Rights Wire

The Human Rights Blog of the Leitner Center for International Law and Justice


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Combating wildlife crime in Africa

By Nina Decoularé-Delafontaine

In June 2014, Satao, a famous and beloved 45-year-old Kenyan elephant, was shot with a poisoned arrow in Tsavo National Park in Kenya. Poachers cut off his large tusks and left his face and body mutilated almost beyond recognition. His death is one of many examples of the vivid problem of poaching in Africa: elephants for their ivory, lions for sport, rhinoceros for their horns, gorillas for their meat and so forth. The extent of poaching is reaching tragic dimensions. More than 100,000 elephants were slaughtered between 2010 and 2012, according to National Geographic, and wild elephants could very well disappear within 20 years if no urgent measures are taken. Ivory and rhino horns have huge monetary value because of escalated demand in Asian countries. There, ivory is not only carved as an art but is also considered a material with medicinal properties. As highlighted by Foreign Affairs Magazine, “[T]he price of a kilo of rhino horn has surpassed the approximate prices of a kilo of gold, a kilo of platinum, and a kilo of cocaine in the United States”. The ivory trade even funds terrorist groups in some central African countries like Sudan.

Countering the consistent population decline of big wild animals in Africa is an urgent issue. Not only is it an environmental issue, but it is an economic one as well. As reported by the World Tourism Organization (UNWTO), wildlife watching represents “80 percent of the total annual trip sales to Africa […] with that share only increasing”. As animals disappear, millions of tourists in Africa could potentially disappear with them. Moreover, the process of wildlife extinction already threatens ecosystems by impairing the balance between different types of fauna and their local habitat. For example, the potential extinction of elephants, which are highly important seed dispersers, endangers tree diversity and affects other animals along the food chain.

In order to stop this dramatic evolution, countries have taken a number of steps to combat wildlife crime. During the Fall 2015 semester, the International Law and Development in Africa (ILDA) Clinic at the Leitner Center for International Law and Justice undertook a preliminary assessment of the legislation to address wildlife and forest crime in three East African countries: Ethiopia, Kenya and Tanzania. The purpose of this was to review the countries’ participation in the various international treaty regimes; domestic wildlife and forest offenses and related crimes, such as corruption and money-laundering; and key regional and voluntary initiatives in which they have been involved. The Clinic found that considerable efforts were underway to combat wildlife crime in all three countries, as well as key areas in which additional efforts are necessary to protect vulnerable species in these important range and transit countries.

Let us take Kenya as an example of the status of laws governing wildlife crime in Africa. With the adoption of the Wildlife Conservation and Management Act (WCMA) in December 2013, Kenya reaffirmed its commitment to wildlife protection and conservation. This new legislation criminalizes, inter alia, the killing or capture of protected animal species for sport, the killing or capture of protected animals without valid authorization, and the killing or capture of wild animals in protected areas (including game reserves and national parks). Furthermore, the new law introduces a significant increase in both custodial and financial penalties for wildlife crimes. These penalties range from a minimum 30 thousand KES fine (approximately $300) and 6 months imprisonment to a minimum 20 million KES fine (approximately $196,000) and life imprisonment. The new WCMA is a significant step forward, and further efforts are underway to further ensure the effective protection of Kenya’s wildlife.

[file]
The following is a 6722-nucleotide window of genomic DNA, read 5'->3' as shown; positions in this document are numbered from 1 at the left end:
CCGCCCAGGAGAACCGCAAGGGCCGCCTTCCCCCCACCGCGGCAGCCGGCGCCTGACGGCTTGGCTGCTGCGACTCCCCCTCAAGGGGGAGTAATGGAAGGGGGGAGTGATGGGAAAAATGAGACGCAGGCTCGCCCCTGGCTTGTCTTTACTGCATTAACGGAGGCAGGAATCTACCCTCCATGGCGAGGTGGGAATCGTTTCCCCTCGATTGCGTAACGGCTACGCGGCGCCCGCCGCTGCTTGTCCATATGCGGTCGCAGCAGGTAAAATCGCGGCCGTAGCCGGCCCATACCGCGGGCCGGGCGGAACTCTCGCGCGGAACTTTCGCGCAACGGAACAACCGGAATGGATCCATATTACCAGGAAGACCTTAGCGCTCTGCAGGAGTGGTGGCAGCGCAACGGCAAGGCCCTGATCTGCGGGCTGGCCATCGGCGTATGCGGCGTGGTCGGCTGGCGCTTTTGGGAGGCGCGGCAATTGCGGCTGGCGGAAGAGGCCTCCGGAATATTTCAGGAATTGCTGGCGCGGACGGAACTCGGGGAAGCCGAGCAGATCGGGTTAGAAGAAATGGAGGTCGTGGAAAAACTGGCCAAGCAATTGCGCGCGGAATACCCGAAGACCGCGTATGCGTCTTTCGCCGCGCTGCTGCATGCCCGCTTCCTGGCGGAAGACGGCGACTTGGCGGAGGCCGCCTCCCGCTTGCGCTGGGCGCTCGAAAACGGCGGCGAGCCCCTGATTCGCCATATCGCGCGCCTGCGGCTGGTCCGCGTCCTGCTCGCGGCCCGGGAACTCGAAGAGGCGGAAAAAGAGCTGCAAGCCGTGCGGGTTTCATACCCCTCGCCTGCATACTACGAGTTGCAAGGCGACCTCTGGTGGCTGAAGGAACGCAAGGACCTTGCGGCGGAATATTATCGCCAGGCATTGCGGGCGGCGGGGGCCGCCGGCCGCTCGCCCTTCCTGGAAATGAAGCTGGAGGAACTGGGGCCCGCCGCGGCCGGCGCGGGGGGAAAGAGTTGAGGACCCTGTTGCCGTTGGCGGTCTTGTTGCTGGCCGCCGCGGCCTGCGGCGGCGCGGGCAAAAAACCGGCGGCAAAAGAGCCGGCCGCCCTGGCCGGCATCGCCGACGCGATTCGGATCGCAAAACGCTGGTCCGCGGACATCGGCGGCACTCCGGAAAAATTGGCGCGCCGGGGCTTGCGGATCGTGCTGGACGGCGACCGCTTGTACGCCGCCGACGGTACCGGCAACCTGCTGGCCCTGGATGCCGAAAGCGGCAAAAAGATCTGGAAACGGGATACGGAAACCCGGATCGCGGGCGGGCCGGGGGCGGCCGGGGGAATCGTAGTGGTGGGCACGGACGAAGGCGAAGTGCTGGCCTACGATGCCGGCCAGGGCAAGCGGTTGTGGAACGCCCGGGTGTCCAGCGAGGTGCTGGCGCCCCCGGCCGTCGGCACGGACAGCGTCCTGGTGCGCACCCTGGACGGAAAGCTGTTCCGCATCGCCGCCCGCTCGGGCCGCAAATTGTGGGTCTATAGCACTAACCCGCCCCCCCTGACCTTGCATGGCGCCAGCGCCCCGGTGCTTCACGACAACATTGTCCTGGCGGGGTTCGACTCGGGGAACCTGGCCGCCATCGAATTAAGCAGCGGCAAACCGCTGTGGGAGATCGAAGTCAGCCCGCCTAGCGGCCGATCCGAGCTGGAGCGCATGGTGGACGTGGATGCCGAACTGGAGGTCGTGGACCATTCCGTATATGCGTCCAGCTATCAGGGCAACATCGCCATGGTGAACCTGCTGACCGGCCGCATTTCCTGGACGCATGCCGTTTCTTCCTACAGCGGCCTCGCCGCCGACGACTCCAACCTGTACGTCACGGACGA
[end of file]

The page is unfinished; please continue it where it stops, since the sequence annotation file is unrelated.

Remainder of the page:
Further implementation of legislation is needed for Kenya to realize the full potential of the WCMA, including, for instance, for Kenya to fully implement its obligations under the Convention on International Trade in Endangered Species (CITES), which aims to regulate trade in endangered species. The WCMA grants the Kenya Wildlife Service the authority to regulate the import and export of wildlife products and specimens, but a precise regulatory framework for wildlife trade is left for supplementary legislation or regulations to follow.

Aside from focusing on implementation, countries working to curb wildlife crime could also strengthen laws governing related crimes. For example, Kenyan laws on related offences such as money laundering or organized crime do not impose minimum but only maximum penalties. These are relatively low compared to the profit made by poachers. For instance, the tusks of one elephant are worth double the cost of a fine for participating in an organized criminal activity. Strengthening these laws could not only help in the fight against poaching, also bolster the rule of law overall.

Moreover, a successful approach to wildlife crime will be collaborative and inclusive of local communities who interact and live side-by-side with animals at risk of being poached. This includes raising awareness about the issue and the benefits of wildlife, tackling poverty, creating economic opportunities and ensuring that local communities derive benefits from sustainable wildlife management. Community-based conservation and community-based resource management can play an integral role in combating poaching and wildlife trafficking.

The protection of wildlife in Africa is a considerable challenge affecting both the environment and local communities. The road ahead is long and daunting, but we must work to collectively create and sustain momentum. Otherwise, we will have to bear the responsibility and consequences of Africa’s iconic wildlife violently disappearing into the annals of natural history.

Nina Decoularé-Delafontaine is a LL.M. student in International Law and Justice at Fordham Law School. She participated in the International Law and Development in Africa Clinic at the Leitner Center for International Law and Justice in the Fall of 2015.

The views expressed in this post remain those of the individual author and are not reflective of the official position of the Leitner Center for International Law and Justice, Fordham Law School, Fordham University or any other organization.

Photo Credit: Glenna Barlow/Creative Commons

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Pushing back against oppression and finding inspiration at a LGBTI rights training in South Africa

By Tessa Juste